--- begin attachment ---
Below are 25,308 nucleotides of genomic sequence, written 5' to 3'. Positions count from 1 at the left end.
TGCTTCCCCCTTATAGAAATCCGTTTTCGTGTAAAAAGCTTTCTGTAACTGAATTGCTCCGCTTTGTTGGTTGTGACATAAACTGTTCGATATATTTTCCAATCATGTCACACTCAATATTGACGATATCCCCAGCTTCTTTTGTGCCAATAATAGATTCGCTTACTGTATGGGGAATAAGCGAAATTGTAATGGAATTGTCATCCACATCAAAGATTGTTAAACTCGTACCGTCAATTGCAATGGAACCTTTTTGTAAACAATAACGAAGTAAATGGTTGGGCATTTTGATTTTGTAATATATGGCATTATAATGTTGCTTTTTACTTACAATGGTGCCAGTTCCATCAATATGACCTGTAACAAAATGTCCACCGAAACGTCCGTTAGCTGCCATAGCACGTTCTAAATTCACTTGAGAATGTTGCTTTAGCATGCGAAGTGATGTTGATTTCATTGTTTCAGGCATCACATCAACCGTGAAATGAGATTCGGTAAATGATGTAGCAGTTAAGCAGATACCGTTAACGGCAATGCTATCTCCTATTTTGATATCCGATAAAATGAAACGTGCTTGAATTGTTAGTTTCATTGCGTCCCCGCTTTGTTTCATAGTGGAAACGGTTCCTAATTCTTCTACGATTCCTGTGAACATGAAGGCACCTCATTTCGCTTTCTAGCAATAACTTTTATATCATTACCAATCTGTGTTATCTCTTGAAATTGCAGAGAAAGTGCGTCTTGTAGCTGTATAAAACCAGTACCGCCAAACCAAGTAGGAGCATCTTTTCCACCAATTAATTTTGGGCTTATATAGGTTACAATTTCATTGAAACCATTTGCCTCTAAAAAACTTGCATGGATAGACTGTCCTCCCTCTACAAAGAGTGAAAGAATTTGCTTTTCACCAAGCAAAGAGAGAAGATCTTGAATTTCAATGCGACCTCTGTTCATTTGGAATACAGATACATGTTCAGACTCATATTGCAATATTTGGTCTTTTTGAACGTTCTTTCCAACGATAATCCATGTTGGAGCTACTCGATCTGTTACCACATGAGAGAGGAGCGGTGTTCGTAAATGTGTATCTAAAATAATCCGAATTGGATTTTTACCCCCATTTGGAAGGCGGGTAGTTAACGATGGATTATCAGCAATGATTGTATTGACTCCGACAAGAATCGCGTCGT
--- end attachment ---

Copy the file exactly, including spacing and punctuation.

Below are 25,308 nucleotides of genomic sequence, written 5' to 3'. Positions count from 1 at the left end.
TGCTTCCCCCTTATAGAAATCCGTTTTCGTGTAAAAAGCTTTCTGTAACTGAATTGCTCCGCTTTGTTGGTTGTGACATAAACTGTTCGATATATTTTCCAATCATGTCACACTCAATATTGACGATATCCCCAGCTTCTTTTGTGCCAATAATAGATTCGCTTACTGTATGGGGAATAAGCGAAATTGTAATGGAATTGTCATCCACATCAAAGATTGTTAAACTCGTACCGTCAATTGCAATGGAACCTTTTTGTAAACAATAACGAAGTAAATGGTTGGGCATTTTGATTTTGTAATATATGGCATTATAATGTTGCTTTTTACTTACAATGGTGCCAGTTCCATCAATATGACCTGTAACAAAATGTCCACCGAAACGTCCGTTAGCTGCCATAGCACGTTCTAAATTCACTTGAGAATGTTGCTTTAGCATGCGAAGTGATGTTGATTTCATTGTTTCAGGCATCACATCAACCGTGAAATGAGATTCGGTAAATGATGTAGCAGTTAAGCAGATACCGTTAACGGCAATGCTATCTCCTATTTTGATATCCGATAAAATGAAACGTGCTTGAATTGTTAGTTTCATTGCGTCCCCGCTTTGTTTCATAGTGGAAACGGTTCCTAATTCTTCTACGATTCCTGTGAACATGAAGGCACCTCATTTCGCTTTCTAGCAATAACTTTTATATCATTACCAATCTGTGTTATCTCTTGAAATTGCAGAGAAAGTGCGTCTTGTAGCTGTATAAAACCAGTACCGCCAAACCAAGTAGGAGCATCTTTTCCACCAATTAATTTTGGGCTTATATAGGTTACAATTTCATTGAAACCATTTGCCTCTAAAAAACTTGCATGGATAGACTGTCCTCCCTCTACAAAGAGTGAAAGAATTTGCTTTTCACCAAGCAAAGAGAGAAGATCTTGAATTTCAATGCGACCTCTGTTCATTTGGAATACAGATACATGTTCAGACTCATATTGCAATATTTGGTCTTTTTGAACGTTCTTTCCAACGATAATCCATGTTGGAGCTACTCGATCTGTTACCACATGAGAGAGGAGCGGTGTTCGTAAATGTGTATCTAAAATAATCCGAATTGGATTTTTACCCCCATTTGGAAGGCGGGTAGTTAACGATGGATTATCAGCAATGATTGTATTGACTCCGACAAGAATCGCGTCGT